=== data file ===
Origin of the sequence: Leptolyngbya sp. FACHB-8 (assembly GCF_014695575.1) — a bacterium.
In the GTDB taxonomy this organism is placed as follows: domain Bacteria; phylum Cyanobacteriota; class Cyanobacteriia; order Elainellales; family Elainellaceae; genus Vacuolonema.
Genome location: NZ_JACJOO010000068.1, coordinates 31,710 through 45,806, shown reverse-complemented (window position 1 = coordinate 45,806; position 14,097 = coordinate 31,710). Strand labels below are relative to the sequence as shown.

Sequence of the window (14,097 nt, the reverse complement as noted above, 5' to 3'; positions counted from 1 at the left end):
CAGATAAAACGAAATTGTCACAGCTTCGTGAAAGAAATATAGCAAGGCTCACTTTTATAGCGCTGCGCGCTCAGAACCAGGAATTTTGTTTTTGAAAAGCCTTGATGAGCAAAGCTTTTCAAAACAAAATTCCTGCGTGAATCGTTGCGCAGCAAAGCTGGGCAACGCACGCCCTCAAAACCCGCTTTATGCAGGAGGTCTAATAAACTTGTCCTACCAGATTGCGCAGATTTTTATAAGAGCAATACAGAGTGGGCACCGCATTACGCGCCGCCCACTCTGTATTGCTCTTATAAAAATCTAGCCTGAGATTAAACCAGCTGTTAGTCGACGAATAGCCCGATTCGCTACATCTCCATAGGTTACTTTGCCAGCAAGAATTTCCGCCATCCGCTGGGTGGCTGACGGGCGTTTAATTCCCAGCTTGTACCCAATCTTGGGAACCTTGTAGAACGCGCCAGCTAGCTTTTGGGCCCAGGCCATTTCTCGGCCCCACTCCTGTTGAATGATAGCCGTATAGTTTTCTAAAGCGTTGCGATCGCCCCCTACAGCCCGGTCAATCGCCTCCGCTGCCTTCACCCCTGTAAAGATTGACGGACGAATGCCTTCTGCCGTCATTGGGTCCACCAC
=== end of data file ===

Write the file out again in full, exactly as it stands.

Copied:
Origin of the sequence: Leptolyngbya sp. FACHB-8 (assembly GCF_014695575.1) — a bacterium.
In the GTDB taxonomy this organism is placed as follows: domain Bacteria; phylum Cyanobacteriota; class Cyanobacteriia; order Elainellales; family Elainellaceae; genus Vacuolonema.
Genome location: NZ_JACJOO010000068.1, coordinates 31,710 through 45,806, shown reverse-complemented (window position 1 = coordinate 45,806; position 14,097 = coordinate 31,710). Strand labels below are relative to the sequence as shown.

Sequence of the window (14,097 nt, the reverse complement as noted above, 5' to 3'; positions counted from 1 at the left end):
CAGATAAAACGAAATTGTCACAGCTTCGTGAAAGAAATATAGCAAGGCTCACTTTTATAGCGCTGCGCGCTCAGAACCAGGAATTTTGTTTTTGAAAAGCCTTGATGAGCAAAGCTTTTCAAAACAAAATTCCTGCGTGAATCGTTGCGCAGCAAAGCTGGGCAACGCACGCCCTCAAAACCCGCTTTATGCAGGAGGTCTAATAAACTTGTCCTACCAGATTGCGCAGATTTTTATAAGAGCAATACAGAGTGGGCACCGCATTACGCGCCGCCCACTCTGTATTGCTCTTATAAAAATCTAGCCTGAGATTAAACCAGCTGTTAGTCGACGAATAGCCCGATTCGCTACATCTCCATAGGTTACTTTGCCAGCAAGAATTTCCGCCATCCGCTGGGTGGCTGACGGGCGTTTAATTCCCAGCTTGTACCCAATCTTGGGAACCTTGTAGAACGCGCCAGCTAGCTTTTGGGCCCAGGCCATTTCTCGGCCCCACTCCTGTTGAATGATAGCCGTATAGTTTTCTAAAGCGTTGCGATCGCCCCCTACAGCCCGGTCAATCGCCTCCGCTGCCTTCACCCCTGTAAAGATTGACGGACGAATGCCTTCTGCCGTCATTGGGTCCACCAC